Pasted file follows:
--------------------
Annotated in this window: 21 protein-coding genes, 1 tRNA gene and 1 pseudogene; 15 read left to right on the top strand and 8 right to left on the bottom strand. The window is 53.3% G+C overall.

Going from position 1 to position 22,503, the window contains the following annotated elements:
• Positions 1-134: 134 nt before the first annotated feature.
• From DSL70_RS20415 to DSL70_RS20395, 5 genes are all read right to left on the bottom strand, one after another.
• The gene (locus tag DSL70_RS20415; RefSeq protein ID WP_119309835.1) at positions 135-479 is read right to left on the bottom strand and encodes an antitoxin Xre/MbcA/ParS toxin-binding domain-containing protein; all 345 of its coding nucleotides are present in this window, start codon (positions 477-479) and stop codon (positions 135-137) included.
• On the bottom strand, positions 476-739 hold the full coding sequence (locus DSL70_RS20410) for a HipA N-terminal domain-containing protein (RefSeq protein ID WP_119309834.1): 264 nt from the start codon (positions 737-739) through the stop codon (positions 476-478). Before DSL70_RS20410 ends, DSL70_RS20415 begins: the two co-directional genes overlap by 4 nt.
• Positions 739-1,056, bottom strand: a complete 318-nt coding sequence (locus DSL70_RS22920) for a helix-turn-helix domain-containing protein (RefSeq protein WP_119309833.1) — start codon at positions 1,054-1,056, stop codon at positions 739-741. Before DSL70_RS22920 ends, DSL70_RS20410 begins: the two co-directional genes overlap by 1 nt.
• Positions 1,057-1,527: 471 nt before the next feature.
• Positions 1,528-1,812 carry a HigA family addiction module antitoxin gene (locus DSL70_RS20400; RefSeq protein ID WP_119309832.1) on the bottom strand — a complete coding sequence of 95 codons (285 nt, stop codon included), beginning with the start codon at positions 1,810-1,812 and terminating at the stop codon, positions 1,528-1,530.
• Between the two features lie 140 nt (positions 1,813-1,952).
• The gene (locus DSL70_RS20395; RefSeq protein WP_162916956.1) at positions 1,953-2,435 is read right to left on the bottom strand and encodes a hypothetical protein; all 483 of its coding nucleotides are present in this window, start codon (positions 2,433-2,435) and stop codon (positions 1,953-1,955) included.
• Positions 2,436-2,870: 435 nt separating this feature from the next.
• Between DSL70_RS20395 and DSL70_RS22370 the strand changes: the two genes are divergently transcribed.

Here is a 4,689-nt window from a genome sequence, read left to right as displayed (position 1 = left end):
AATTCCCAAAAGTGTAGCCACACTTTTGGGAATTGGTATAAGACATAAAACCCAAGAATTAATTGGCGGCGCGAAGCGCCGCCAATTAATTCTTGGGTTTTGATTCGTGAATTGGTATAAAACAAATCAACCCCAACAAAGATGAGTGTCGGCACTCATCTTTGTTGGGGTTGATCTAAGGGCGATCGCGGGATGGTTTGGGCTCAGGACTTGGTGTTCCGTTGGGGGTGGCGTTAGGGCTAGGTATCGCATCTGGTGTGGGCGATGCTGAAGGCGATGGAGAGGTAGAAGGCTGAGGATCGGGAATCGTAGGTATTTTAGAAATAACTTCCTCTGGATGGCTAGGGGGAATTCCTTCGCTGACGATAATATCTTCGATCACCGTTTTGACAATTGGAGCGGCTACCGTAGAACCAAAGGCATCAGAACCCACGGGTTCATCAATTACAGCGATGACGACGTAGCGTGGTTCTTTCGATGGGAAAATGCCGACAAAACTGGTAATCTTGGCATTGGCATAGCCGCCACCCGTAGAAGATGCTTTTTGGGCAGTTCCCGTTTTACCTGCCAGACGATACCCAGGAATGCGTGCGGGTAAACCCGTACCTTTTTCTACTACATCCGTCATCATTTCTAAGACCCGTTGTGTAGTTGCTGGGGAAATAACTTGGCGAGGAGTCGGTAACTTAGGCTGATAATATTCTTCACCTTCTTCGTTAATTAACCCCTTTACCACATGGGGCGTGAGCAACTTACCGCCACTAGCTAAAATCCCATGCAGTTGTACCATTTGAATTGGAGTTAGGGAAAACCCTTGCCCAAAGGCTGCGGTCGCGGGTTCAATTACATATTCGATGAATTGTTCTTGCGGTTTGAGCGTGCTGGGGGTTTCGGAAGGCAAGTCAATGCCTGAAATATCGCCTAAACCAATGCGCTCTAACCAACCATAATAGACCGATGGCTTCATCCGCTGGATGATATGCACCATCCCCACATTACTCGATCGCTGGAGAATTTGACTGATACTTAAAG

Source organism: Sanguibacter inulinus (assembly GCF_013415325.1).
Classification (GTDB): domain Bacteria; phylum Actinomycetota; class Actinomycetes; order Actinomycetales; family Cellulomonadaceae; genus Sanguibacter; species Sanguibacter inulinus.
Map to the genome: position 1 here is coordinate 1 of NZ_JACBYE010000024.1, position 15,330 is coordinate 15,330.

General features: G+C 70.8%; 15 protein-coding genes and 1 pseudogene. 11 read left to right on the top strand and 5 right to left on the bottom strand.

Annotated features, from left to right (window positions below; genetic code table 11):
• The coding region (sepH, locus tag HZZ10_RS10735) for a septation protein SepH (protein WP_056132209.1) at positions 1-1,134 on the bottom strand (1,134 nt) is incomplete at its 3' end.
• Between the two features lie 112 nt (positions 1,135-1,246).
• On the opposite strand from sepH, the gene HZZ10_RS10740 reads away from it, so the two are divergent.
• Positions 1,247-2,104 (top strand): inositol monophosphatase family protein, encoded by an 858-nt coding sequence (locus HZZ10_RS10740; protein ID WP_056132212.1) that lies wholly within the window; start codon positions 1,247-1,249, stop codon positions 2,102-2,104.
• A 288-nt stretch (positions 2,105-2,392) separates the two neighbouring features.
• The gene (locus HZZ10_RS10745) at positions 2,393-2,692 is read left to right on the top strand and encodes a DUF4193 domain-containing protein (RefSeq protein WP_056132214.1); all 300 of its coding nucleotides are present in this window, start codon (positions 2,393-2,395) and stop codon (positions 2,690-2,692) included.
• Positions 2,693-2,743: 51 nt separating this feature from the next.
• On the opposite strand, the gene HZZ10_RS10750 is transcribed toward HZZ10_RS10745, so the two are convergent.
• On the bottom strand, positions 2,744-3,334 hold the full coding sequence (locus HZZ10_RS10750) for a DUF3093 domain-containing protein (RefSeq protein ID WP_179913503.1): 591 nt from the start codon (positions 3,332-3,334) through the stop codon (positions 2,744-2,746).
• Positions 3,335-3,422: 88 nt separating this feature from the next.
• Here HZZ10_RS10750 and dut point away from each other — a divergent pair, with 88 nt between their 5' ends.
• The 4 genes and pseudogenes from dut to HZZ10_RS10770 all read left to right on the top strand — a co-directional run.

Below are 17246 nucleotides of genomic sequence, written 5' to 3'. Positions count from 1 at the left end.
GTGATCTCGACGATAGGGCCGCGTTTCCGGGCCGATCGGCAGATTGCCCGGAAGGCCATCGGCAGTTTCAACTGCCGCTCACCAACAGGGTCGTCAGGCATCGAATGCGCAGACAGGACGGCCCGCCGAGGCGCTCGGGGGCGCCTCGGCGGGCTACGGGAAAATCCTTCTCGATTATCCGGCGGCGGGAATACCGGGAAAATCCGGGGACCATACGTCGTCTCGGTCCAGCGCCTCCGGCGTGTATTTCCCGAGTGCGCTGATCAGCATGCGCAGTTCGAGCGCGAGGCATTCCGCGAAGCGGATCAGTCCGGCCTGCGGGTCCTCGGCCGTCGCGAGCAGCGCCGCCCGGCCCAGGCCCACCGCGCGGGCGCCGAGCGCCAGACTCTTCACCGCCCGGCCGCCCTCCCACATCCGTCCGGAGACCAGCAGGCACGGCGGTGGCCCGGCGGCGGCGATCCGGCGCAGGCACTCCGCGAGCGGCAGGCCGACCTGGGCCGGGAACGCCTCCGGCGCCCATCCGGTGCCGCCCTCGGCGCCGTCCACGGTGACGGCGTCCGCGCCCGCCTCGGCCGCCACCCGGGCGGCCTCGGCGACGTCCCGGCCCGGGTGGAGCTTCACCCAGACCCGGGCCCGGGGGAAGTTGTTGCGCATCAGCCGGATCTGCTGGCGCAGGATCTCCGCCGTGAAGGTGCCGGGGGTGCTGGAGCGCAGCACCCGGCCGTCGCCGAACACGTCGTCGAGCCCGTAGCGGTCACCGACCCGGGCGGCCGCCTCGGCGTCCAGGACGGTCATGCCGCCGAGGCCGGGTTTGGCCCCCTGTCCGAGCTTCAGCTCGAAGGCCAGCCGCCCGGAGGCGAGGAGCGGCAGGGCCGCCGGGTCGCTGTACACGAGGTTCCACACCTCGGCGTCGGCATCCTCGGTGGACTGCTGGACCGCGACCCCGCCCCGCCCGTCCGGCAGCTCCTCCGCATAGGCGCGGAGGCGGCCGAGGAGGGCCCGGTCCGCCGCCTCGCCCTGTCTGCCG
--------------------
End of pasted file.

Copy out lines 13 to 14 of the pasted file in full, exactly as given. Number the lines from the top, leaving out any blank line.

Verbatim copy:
• Between DSL70_RS20395 and DSL70_RS22370 the strand changes: the two genes are divergently transcribed.

Here is a 4,689-nt window from a genome sequence, read left to right as displayed (position 1 = left end):